As soon as the CAA (Citizenship Amendment Act) got announced, India was shell-shocked to its core. Rallies and mass gatherings are currently ongoing in protest of the Act, with or without a political banner.
The question of whether these protests are justified or not is something which I have left upon personal discretion.
As a student in Kolkata, coming from a small town, this news of destruction and the air of hostility reeked of hopelessness. Like various other states, Bengal is burning in the ashes of its existence.
What is the Context of the Citizenship Act?
CAA is an amendment to the Citizenship Act of 1955. The new act revises the previous one while granting limited ‘relief‘ to citizenship applicants by declaring that, every Hindu, Sikh, Jain, Parsi, Christian and Buddhist immigrant from Pakistan, Bangladesh and Afghanistan, is valid if they entered India before 31st December 2014.
On the other hand, immigrants from a different country and/or with a different religion than the ones mentioned will not come under the amendment. These people will be granted citizenship from the front door, which is a long and tedious process.
Does not sound so bad, does it? Well, it gets worse if combined with NRC (National Register of Citizens), but that is another discussion.
For now, let us focus on what went down in Bengal.
The Beginning: How The Fire Started
When the bill came out, the denizens read about it and exhaled a collective sigh of despair, but they did not do anything except for Assam (the prevalent land of controversy owing to the Rohingyas taking shelter there).
Bengal was protesting, but not as vociferously as Assam.
Suddenly on Friday, a friend of mine reported that some people had stopped the trains in Uluberia station by creating a blockade on the tracks and she was stuck.
Switching on the television, I could see that the situation was infinitely more complicated. The ‘protestors‘ were hurling rocks at the running trains, and damaging the platform.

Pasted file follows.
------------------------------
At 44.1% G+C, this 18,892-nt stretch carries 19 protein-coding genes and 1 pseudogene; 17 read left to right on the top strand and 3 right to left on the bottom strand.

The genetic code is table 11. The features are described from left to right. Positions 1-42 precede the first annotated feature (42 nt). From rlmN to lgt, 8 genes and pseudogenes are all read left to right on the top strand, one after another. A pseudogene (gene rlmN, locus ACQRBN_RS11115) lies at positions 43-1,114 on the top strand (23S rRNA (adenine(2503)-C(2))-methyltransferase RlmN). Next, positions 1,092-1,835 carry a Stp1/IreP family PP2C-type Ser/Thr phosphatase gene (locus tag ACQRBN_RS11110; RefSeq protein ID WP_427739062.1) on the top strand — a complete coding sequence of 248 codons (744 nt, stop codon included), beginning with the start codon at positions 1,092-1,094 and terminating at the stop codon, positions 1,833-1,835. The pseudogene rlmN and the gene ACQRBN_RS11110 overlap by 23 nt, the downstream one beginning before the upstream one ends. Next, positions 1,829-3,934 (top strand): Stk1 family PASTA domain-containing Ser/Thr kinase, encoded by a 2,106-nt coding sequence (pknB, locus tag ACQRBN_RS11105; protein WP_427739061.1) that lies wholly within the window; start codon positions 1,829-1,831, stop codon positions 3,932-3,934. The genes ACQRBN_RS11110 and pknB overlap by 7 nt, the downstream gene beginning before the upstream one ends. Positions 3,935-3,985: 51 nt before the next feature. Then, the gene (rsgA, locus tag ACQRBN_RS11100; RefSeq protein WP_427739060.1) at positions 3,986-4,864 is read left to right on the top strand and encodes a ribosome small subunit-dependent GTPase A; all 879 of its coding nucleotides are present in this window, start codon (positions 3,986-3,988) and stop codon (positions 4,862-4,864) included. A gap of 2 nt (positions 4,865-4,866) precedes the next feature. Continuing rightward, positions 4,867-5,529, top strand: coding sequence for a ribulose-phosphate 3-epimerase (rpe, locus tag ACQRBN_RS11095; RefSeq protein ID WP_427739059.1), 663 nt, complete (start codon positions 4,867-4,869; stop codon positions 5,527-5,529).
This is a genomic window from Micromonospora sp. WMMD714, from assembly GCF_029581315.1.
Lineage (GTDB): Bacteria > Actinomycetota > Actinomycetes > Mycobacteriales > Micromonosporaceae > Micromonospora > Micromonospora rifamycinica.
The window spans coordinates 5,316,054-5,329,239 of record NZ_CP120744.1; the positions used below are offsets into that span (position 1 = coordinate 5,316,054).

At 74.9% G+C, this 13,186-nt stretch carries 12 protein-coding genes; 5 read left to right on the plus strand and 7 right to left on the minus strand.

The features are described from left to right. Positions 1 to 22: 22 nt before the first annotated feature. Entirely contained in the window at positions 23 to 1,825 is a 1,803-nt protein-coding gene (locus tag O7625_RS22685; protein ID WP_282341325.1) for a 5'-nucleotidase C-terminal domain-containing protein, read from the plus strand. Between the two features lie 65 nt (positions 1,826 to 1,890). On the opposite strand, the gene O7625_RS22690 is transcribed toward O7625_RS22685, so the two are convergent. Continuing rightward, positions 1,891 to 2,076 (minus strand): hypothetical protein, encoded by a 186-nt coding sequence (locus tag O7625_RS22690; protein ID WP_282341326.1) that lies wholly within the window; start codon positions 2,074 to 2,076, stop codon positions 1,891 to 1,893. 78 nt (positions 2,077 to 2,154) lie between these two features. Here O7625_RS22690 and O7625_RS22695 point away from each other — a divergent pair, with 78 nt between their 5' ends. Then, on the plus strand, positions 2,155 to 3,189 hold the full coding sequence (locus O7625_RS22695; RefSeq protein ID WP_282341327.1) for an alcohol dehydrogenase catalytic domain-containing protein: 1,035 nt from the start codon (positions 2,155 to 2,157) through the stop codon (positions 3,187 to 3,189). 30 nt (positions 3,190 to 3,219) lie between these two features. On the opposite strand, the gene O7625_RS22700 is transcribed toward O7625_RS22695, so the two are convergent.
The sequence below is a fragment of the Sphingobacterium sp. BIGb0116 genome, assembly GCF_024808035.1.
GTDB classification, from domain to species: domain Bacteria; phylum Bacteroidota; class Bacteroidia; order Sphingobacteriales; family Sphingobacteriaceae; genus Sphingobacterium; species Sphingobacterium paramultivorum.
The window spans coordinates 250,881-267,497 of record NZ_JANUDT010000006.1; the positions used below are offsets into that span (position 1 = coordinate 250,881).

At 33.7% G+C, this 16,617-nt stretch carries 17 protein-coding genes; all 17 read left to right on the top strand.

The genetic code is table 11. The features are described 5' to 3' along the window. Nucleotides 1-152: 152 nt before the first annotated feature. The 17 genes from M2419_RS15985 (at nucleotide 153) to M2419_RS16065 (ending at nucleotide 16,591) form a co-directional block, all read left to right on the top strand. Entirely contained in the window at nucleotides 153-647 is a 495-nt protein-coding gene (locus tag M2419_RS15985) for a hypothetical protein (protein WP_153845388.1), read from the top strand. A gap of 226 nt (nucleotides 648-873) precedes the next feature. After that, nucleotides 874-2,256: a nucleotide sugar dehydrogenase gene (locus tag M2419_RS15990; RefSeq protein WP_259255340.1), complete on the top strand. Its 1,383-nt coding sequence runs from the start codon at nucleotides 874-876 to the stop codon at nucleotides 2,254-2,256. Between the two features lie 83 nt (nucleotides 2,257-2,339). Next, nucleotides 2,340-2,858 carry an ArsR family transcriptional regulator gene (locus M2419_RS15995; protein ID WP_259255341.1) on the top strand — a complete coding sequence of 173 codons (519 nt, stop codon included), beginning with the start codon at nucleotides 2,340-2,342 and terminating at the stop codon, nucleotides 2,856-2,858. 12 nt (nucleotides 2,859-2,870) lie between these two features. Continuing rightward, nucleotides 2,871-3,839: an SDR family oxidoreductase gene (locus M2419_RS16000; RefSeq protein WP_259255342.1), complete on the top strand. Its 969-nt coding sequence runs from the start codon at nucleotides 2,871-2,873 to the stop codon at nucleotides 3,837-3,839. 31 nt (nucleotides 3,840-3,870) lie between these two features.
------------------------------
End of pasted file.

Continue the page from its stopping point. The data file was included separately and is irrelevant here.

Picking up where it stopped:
The hate perpetrated by the religious segregation in the bill forced the citizens to become arsonists.
Violence in the name of religion or revolution can never be justified. As the media later published, those people were disturbed by some ‘locals’. They thought they would get displaced from their homes.
Little did we know, it was only the beginning.
Things Got Out of Hand
After this fiasco was over, there were many who planned to return to their homes on the weekend, including myself. But I was shocked to learn that, about 40 trains towards various destinations got cancelled due to several blockades.
Upon inquiring about the bus routes, the official news issued that 15 buses were burnt by the protesters on Kona Expressway (which connects NH6 and NH2), and thousands of vehicles remained motionless on the road.
Like those vehicles, innumerable people got stuck as well, stuck in a city raging with terror, hovering in a state of chaos with no way out!
The internet services were shut down in various ‘sensitive’ districts like North 24 Paragana, Malda, Murshidabad, Howrah etc.
No matter how strictly one condemns the vandalism and arson, it is impossible to articulate and imagine the sheer anguish we people have felt. If we woke up one day and realised our home is not ours anymore, what would anyone do?
Our CM, Mamata Banerjee, also publicly announced that she “would not let CAB take over” and her party will organise a rally on Monday (16.12).
The Protests Got Intense
The TMC party led a huge rally from Red Road to Jorasanko Thakur Bari, the ancestral house of Nobel laureate Rabindranath Tagore in north Kolkata.
Mamata Banerjee urged the protestors not to get involved in violence as it will backfire on them undermining the whole purpose of the protest.
She also ensured that CAB would not spread its claws in Bengal. She said, “We will continue to protest democratically until this law gets scrapped. If they want to implement it in Bengal, they will have to do it over my dead body.”
Despite the request of the CM, incidents of violence prevailed, and more than 300 people got arrested throughout Bengal.
The protesters blocked routes in East Midnapore, Murshidabad, Malda, Nadia and North 24 Parganas districts.
Many express and local trains got cancelled due to the protests. Bus routes were mostly empty.
But, great examples of peaceful protests were witnessed too as Jadavpur University, Presidency University and Calcutta University students took to the streets and filled the air with their slogans, songs and rants in Kolkata.
We now live in a constant state of agony and suspicion. Anything can happen at any moment.
The Central Government is yet to address the protests.
Bengal’s BJP President Dilip Ghosh said that the violent protests that are taking place are the reasons why the Government should implement NRC and the citizenship law.
The entire student community of India is protesting after the heinous attack on Jamia Milia Islamia students.
People from various parts of the world have joined us.
We might not know what tomorrow has in store, or if we would see tomorrow. But if we were to really go down, we wouldn’t go down without a fight!
Bengal never bowed down to the Fascists and it certainly will not today.
Image Source – Google Images
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